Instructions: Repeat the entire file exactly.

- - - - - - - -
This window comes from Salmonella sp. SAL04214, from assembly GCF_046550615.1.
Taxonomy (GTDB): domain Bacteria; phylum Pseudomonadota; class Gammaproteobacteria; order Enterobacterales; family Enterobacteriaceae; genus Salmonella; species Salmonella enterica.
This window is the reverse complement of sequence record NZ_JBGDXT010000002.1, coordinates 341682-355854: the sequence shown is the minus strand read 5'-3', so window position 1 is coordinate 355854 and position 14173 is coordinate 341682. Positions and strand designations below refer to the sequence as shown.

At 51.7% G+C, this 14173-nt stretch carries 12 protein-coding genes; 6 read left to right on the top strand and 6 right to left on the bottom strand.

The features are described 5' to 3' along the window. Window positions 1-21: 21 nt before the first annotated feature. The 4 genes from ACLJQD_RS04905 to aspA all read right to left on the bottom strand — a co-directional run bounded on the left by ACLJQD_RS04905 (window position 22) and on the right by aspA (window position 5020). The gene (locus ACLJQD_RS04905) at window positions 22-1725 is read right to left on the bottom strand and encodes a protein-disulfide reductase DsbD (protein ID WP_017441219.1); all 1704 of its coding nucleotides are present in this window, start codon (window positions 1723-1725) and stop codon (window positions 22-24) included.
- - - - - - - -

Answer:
This window comes from Salmonella sp. SAL04214, from assembly GCF_046550615.1.
Taxonomy (GTDB): domain Bacteria; phylum Pseudomonadota; class Gammaproteobacteria; order Enterobacterales; family Enterobacteriaceae; genus Salmonella; species Salmonella enterica.
This window is the reverse complement of sequence record NZ_JBGDXT010000002.1, coordinates 341682-355854: the sequence shown is the minus strand read 5'-3', so window position 1 is coordinate 355854 and position 14173 is coordinate 341682. Positions and strand designations below refer to the sequence as shown.

At 51.7% G+C, this 14173-nt stretch carries 12 protein-coding genes; 6 read left to right on the top strand and 6 right to left on the bottom strand.

The features are described 5' to 3' along the window. Window positions 1-21: 21 nt before the first annotated feature. The 4 genes from ACLJQD_RS04905 to aspA all read right to left on the bottom strand — a co-directional run bounded on the left by ACLJQD_RS04905 (window position 22) and on the right by aspA (window position 5020). The gene (locus ACLJQD_RS04905) at window positions 22-1725 is read right to left on the bottom strand and encodes a protein-disulfide reductase DsbD (protein ID WP_017441219.1); all 1704 of its coding nucleotides are present in this window, start codon (window positions 1723-1725) and stop codon (window positions 22-24) included.